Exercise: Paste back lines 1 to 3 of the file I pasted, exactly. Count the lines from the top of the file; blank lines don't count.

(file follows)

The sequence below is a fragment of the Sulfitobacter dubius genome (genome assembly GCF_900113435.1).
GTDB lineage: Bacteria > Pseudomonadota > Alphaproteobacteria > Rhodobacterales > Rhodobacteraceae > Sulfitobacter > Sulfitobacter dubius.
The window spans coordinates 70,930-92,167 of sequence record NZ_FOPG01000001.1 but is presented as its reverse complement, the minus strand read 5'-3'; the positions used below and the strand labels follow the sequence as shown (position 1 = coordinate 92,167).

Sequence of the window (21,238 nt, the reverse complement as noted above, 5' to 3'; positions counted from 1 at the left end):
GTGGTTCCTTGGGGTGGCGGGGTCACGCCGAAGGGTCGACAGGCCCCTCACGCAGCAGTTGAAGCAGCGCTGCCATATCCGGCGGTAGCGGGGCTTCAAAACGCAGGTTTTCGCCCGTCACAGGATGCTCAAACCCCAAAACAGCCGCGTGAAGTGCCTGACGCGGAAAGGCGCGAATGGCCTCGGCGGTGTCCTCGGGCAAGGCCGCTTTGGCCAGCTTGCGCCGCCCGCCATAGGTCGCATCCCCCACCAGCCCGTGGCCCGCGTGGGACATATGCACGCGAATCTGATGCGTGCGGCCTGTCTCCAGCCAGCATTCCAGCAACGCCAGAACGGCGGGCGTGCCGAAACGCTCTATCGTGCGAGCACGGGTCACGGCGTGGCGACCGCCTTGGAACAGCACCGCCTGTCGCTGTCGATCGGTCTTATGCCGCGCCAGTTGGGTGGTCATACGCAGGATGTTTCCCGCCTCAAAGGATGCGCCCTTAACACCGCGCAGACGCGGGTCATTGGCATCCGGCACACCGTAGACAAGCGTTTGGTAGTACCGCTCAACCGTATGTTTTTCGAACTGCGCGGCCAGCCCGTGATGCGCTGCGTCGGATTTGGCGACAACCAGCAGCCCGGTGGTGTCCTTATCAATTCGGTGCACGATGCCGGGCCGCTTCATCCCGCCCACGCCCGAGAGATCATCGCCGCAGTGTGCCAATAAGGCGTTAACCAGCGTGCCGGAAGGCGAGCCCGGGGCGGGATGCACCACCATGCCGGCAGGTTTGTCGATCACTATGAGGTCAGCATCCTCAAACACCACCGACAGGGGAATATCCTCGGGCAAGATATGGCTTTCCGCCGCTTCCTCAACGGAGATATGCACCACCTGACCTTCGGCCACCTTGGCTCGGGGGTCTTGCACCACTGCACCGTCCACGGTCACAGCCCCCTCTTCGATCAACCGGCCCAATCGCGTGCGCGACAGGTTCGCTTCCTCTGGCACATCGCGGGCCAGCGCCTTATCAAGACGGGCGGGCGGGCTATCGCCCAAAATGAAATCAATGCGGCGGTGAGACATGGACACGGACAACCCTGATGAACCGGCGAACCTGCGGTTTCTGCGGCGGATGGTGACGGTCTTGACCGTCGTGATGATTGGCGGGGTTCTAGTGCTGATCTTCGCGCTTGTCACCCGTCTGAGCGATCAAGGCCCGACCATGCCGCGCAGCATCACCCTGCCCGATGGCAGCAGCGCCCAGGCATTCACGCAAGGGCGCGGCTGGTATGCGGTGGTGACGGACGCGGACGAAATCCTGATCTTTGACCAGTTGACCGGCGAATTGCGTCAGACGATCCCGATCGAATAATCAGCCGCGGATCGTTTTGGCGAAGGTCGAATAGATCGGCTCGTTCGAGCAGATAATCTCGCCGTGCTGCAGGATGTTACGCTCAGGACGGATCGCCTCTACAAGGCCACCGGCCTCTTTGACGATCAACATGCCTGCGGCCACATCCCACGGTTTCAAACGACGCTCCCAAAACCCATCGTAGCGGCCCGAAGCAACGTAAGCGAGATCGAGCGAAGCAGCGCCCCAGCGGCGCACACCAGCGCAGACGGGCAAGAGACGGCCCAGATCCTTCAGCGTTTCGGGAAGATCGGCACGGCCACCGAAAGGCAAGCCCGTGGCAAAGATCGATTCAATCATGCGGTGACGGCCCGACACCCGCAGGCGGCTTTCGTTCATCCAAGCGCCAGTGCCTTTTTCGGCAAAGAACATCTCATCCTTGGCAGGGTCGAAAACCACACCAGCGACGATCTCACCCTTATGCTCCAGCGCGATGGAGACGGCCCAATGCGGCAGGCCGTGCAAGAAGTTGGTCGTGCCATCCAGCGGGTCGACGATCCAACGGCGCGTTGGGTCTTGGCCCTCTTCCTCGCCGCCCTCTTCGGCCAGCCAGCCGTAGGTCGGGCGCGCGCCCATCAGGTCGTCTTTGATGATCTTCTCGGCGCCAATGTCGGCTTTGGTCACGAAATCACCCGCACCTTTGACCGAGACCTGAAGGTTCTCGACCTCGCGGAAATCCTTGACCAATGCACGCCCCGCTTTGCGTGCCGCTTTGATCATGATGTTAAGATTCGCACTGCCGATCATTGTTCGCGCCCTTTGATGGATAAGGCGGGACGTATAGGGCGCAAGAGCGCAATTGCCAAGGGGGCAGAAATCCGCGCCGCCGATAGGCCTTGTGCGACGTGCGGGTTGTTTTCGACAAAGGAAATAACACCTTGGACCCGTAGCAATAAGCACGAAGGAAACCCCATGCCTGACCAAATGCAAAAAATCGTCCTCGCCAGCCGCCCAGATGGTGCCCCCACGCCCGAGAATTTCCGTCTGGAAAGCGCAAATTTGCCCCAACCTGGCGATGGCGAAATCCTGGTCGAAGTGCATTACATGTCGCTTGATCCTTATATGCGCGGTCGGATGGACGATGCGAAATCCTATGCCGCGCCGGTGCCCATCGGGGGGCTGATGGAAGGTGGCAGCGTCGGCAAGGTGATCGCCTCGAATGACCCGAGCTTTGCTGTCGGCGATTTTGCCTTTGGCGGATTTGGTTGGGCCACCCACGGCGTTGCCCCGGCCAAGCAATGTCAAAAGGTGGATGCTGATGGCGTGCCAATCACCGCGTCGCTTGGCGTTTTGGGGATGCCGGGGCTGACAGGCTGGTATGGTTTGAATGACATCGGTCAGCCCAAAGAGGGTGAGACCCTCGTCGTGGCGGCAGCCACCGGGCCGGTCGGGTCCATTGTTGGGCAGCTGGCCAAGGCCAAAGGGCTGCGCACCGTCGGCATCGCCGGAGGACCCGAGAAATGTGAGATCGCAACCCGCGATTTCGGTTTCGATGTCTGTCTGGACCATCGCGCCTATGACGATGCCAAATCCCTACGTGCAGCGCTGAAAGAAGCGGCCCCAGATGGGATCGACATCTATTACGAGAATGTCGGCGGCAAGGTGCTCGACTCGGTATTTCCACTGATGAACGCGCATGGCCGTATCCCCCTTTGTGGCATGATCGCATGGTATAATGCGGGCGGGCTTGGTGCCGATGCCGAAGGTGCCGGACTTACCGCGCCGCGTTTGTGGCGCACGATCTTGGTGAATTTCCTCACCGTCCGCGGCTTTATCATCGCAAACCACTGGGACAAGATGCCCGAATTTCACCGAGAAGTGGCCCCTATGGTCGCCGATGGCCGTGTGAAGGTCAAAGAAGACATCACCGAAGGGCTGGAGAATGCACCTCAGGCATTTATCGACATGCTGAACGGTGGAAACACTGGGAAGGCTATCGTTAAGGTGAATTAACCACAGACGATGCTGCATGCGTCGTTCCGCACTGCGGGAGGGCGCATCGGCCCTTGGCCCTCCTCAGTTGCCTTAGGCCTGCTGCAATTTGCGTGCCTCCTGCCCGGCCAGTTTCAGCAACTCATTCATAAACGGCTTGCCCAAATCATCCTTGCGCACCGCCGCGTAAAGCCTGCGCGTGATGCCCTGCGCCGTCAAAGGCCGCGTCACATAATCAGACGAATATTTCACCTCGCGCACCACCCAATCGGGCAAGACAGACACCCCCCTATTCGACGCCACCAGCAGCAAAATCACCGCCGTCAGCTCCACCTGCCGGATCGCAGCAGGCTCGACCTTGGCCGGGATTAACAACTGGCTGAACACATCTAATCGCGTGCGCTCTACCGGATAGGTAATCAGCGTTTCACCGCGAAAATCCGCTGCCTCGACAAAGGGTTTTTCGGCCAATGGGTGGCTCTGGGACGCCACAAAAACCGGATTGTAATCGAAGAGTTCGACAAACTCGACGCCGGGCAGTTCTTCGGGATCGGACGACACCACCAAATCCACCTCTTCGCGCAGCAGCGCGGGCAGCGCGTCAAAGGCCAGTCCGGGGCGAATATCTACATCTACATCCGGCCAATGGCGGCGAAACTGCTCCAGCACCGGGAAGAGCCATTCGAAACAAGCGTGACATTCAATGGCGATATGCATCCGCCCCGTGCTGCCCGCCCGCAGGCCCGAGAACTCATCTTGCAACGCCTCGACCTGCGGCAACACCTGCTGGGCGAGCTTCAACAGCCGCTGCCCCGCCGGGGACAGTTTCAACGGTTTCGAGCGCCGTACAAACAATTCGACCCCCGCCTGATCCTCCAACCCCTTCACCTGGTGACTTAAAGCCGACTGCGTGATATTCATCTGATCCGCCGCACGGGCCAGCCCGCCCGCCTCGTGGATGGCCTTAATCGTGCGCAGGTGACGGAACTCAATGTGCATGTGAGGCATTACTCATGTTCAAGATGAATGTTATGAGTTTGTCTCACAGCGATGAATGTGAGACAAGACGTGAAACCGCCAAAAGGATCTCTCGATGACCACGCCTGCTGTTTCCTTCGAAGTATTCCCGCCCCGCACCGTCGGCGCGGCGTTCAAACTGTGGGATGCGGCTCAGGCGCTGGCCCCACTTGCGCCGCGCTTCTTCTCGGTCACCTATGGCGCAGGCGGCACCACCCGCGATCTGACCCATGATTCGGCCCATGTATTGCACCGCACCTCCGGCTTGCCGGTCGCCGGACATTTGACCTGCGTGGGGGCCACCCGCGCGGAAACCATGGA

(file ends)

The sequence below is a fragment of the Sulfitobacter dubius genome (genome assembly GCF_900113435.1).
GTDB lineage: Bacteria > Pseudomonadota > Alphaproteobacteria > Rhodobacterales > Rhodobacteraceae > Sulfitobacter > Sulfitobacter dubius.
The window spans coordinates 70,930-92,167 of sequence record NZ_FOPG01000001.1 but is presented as its reverse complement, the minus strand read 5'-3'; the positions used below and the strand labels follow the sequence as shown (position 1 = coordinate 92,167).